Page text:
Blog

14AUG

That marathon grind.

It’s been almost exactly a year since I ran my last marathon.  Perhaps that is what caused me to forget the slog and fatigue that comes with logging bigger miles.  Coming into this fall marathon build I mistakenly thought it would be a piece of cake and that my fitness that I displayed over the spring would transfer easily into the marathon training.  Pro tip: NEVER expect anything to be easy. 

 

So here we are: eight weeks out from the Chicago Marathon.  And after several weeks of fatigue and struggling through workouts, I am finally feeling like my body has adjusted to the increased mileage.  It’s very likely my tiredness was exasperated by the heat and humidity as well as the increased volume and larger workouts, and perhaps even by the chest cold I had back in mid-July.  During these weeks I of course questioned what was happening but was continually reminded that sometimes it just takes longer for your body to adjust.  I was healthy, my blood work was all clear, and I just had to keep showing up and work hard to recover in between sessions whilst constantly reminding myself not to fret!

 

During this early build phase I also raced a 10K in Edmonton on July 22.  When I first registered for the race Josh reminded me that I would probably not be at the same fitness.  I had a couple weeks of workouts in the bank but the volume had increased drastically — so by the time the race approached my tired legs were beginning to think that racing was a bad idea.  That said, my workouts showed I was fit so I was only hopeful I could put out a good result.

 

Race morning the wind was gusting at 30k/h but the temperature was perfect.  When the gun went off I stayed conservative, not wanting things to go out too spicy.  The course was quite undulating in the first half and our times showed.  Sasha had settled in behind me and Leslie was a bit off to the side but only a few paces back.  I was actually surprised by how slowly we were going.  My legs felt like they were moving through jello.  At around the 4K mark Sasha and Leslie took off in front of me and, though I tried to respond, my legs would not do me any favours.  

 

It was disappointing to be so out of contention in the race so early on.  My heavy legs felt every single increase of elevation on the course.  My goal of contending for the win quickly shifted to maintaining my third place position and staying under the time that was set to get the full prize money (35:20).  I was in a state, to say the least.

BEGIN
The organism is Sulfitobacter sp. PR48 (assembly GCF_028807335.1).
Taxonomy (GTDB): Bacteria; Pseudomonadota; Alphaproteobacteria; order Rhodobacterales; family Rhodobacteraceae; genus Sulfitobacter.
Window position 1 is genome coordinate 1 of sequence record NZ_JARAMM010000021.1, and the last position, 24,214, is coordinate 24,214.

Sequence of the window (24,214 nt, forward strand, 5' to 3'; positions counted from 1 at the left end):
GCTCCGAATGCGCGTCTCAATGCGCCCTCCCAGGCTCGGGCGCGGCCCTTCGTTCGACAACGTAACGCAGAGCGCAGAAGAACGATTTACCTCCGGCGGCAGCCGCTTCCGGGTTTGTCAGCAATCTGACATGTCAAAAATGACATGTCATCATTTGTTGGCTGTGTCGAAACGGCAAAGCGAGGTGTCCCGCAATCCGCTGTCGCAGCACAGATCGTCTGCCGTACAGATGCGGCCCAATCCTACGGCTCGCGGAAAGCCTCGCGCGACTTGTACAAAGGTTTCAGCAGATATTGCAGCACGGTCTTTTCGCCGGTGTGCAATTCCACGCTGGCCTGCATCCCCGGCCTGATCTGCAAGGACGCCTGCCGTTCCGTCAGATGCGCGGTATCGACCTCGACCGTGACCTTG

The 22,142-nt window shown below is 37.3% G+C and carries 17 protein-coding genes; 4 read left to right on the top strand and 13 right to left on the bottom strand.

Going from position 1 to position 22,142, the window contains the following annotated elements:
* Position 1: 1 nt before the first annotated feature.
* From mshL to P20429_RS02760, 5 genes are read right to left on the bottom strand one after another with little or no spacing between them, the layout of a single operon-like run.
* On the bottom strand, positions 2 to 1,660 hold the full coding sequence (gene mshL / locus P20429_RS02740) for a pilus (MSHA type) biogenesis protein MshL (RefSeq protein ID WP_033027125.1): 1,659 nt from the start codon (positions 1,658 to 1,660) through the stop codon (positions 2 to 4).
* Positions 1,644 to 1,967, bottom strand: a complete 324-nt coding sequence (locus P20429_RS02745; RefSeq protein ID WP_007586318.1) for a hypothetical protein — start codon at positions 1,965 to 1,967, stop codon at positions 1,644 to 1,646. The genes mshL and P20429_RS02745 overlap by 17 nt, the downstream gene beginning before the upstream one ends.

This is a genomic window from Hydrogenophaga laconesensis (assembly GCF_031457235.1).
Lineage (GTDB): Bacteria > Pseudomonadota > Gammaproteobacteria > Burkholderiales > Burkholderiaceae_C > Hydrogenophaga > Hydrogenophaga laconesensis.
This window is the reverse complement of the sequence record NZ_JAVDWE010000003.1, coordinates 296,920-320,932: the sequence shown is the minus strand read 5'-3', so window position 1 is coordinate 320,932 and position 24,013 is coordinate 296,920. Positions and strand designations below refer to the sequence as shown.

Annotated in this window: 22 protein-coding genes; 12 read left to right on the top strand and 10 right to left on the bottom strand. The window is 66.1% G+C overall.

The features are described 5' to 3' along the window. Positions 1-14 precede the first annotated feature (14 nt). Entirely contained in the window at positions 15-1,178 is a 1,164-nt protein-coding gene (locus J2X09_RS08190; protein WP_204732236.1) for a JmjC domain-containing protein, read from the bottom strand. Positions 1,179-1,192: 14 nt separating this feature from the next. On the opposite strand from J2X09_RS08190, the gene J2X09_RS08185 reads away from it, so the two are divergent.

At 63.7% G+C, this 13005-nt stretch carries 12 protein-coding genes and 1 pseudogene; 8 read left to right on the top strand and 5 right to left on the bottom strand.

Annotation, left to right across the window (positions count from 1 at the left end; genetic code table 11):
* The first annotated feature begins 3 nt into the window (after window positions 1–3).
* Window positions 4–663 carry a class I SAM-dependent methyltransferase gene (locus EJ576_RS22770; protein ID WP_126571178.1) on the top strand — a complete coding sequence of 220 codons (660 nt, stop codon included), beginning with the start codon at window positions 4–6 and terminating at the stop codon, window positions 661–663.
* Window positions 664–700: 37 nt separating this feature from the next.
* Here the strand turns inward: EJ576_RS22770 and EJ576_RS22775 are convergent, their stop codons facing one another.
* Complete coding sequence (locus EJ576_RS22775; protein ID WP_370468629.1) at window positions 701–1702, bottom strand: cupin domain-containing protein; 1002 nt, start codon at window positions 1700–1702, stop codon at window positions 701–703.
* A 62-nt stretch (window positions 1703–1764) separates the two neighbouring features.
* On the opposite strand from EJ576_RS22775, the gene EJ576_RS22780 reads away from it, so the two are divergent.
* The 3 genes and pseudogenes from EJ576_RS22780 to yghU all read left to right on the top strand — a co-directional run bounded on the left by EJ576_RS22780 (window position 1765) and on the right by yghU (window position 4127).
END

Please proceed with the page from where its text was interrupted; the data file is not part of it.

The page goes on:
I was through 5K in 17:36 — about 10s back from Leslie and Sasha and about a minute slower than the last time I ran a 10K!  That said, this course was certainly slower, and the conditions proved challenging for many.  During the second half of the race I just tried to keep looking ahead, I focussed on keeping the legs moving, and I even had some company for much of it with a fellow male runner.  I closed the second half in 17:28 to finish in 35:04 with 3rd female overall.  

 

^ Sasha and I crossing High Level Bridge around 1K into the race.

^^ Just coming across the finish line and keeping my head up:) 

^^^ Working hard in the last kilometre as I come back over High Level Bridge with a fellow runner.

 

Maybe racing was a bad idea since we knew it just didn’t make sense to add in a taper so early in my buildup back.  It’s not particularly fun to race when your legs feel like cement and you significantly underperform.  Nonetheless, it happened and I’d like to think of it as more of a “marathon-pace” workout (haha!) and a good opportunity to practice mental toughness.  It was a chance to keep going when everything in your body is telling you to stop and walk it in.

 

^ Working through the final kilometre. (pc: Steven Csorba)

 

Fast forward to now and we’re several weeks post-race and I am gearing up for the Edmonton Half Marathon.  It’s a good time in the build to have a slight taper going into this half before we really hunker down for 7 more weeks of heavy marathon training.  I’m looking forward to heading back to Edmonton and getting in a good hard effort.  It’s hard to know what to expect from my body at the moment but that’s marathon training for yah!  I’ll let you know how it pans out.